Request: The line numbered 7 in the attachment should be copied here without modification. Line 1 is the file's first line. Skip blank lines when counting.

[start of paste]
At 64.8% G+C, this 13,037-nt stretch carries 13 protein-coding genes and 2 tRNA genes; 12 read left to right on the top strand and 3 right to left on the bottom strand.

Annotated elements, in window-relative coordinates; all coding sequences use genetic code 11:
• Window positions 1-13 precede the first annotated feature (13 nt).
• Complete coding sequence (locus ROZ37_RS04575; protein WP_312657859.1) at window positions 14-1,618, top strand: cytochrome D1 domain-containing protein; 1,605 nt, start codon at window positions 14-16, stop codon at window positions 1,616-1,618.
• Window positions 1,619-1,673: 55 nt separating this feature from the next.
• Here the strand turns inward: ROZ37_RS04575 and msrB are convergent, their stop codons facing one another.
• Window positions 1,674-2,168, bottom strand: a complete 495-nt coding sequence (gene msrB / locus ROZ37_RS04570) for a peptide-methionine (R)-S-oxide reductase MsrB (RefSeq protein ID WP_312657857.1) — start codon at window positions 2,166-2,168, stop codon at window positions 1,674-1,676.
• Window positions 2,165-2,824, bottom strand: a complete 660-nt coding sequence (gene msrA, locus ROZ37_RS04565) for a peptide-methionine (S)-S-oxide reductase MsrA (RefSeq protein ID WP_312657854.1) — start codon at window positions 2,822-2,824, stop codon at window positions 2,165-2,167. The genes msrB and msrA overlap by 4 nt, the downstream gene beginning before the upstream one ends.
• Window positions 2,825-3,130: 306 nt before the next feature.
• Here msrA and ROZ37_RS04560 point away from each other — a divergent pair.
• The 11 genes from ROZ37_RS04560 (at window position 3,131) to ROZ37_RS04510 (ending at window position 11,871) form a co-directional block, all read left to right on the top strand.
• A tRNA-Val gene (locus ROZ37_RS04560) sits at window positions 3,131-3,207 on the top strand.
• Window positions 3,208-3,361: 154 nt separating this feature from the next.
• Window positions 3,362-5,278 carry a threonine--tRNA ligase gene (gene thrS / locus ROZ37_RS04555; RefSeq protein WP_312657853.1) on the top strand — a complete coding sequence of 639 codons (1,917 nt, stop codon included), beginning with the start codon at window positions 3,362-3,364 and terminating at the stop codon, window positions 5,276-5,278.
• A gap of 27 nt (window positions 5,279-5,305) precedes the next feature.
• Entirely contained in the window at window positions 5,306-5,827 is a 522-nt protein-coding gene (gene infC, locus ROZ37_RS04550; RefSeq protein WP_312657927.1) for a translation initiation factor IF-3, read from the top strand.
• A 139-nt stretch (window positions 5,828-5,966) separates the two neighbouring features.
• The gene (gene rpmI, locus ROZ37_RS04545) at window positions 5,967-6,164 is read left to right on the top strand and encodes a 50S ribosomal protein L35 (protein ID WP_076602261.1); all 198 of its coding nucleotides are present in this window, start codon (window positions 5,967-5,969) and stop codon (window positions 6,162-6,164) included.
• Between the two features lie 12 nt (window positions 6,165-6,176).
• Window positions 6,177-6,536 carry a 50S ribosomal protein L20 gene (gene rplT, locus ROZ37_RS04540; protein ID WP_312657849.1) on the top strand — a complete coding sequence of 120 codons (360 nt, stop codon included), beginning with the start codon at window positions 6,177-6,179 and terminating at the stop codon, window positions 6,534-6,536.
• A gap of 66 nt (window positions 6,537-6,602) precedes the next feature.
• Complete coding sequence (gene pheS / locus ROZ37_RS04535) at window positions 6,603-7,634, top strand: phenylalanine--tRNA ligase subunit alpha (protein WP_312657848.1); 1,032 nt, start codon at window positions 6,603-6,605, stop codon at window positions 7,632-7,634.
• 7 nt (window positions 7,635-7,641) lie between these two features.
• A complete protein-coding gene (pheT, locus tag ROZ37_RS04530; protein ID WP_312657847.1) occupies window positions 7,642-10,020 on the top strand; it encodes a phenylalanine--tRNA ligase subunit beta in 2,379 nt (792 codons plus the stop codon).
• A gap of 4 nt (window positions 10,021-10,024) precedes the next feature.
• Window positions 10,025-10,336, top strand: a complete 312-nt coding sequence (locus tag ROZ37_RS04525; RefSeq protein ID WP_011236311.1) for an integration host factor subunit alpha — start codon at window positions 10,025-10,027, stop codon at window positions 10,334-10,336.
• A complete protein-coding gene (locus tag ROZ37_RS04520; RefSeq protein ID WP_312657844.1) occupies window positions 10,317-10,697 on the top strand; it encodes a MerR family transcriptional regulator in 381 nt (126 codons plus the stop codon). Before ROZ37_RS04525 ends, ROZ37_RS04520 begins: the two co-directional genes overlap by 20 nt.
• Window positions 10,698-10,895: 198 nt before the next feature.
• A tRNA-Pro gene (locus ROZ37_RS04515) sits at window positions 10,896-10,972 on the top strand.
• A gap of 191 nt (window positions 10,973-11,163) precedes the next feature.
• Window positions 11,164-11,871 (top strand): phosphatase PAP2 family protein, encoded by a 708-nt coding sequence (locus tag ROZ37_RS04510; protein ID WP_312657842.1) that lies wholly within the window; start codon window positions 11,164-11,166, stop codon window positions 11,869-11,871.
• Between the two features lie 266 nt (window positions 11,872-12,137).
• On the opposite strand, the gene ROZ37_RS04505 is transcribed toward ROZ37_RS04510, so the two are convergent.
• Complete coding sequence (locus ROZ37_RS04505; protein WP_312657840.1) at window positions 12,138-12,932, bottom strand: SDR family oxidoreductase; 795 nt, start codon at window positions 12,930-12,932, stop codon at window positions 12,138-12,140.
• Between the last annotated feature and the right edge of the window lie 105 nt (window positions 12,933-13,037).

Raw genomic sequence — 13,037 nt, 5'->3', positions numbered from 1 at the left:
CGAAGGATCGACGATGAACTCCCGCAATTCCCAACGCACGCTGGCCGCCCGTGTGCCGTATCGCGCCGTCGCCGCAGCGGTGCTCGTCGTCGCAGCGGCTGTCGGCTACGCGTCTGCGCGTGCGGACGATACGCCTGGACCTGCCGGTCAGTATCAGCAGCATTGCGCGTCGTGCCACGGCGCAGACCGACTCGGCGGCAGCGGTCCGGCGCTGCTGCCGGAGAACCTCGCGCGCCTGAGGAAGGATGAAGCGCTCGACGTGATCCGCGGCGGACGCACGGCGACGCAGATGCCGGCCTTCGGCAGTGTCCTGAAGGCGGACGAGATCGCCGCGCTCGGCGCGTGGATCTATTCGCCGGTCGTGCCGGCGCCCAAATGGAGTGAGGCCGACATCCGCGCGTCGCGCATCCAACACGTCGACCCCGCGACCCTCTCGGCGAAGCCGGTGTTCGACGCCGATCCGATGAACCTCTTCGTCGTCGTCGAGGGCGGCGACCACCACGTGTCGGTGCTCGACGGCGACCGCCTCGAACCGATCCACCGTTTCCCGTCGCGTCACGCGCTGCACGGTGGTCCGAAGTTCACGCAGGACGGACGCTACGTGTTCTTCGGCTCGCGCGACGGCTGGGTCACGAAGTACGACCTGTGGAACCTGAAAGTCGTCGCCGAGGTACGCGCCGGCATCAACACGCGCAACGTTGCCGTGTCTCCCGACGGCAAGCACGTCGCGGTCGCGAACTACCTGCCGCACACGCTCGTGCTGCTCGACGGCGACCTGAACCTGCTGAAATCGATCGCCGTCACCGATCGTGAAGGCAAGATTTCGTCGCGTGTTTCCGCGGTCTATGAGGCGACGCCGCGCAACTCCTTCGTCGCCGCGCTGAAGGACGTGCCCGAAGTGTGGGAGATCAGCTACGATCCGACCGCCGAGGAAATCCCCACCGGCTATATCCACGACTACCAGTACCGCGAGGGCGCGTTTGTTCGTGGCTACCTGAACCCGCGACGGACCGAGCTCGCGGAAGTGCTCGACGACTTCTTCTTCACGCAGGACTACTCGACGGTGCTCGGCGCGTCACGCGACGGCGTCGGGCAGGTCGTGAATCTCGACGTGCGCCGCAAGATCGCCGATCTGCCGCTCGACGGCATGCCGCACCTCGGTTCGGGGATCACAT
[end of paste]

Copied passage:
• Window positions 1,674-2,168, bottom strand: a complete 495-nt coding sequence (gene msrB / locus ROZ37_RS04570) for a peptide-methionine (R)-S-oxide reductase MsrB (RefSeq protein ID WP_312657857.1) — start codon at window positions 2,166-2,168, stop codon at window positions 1,674-1,676.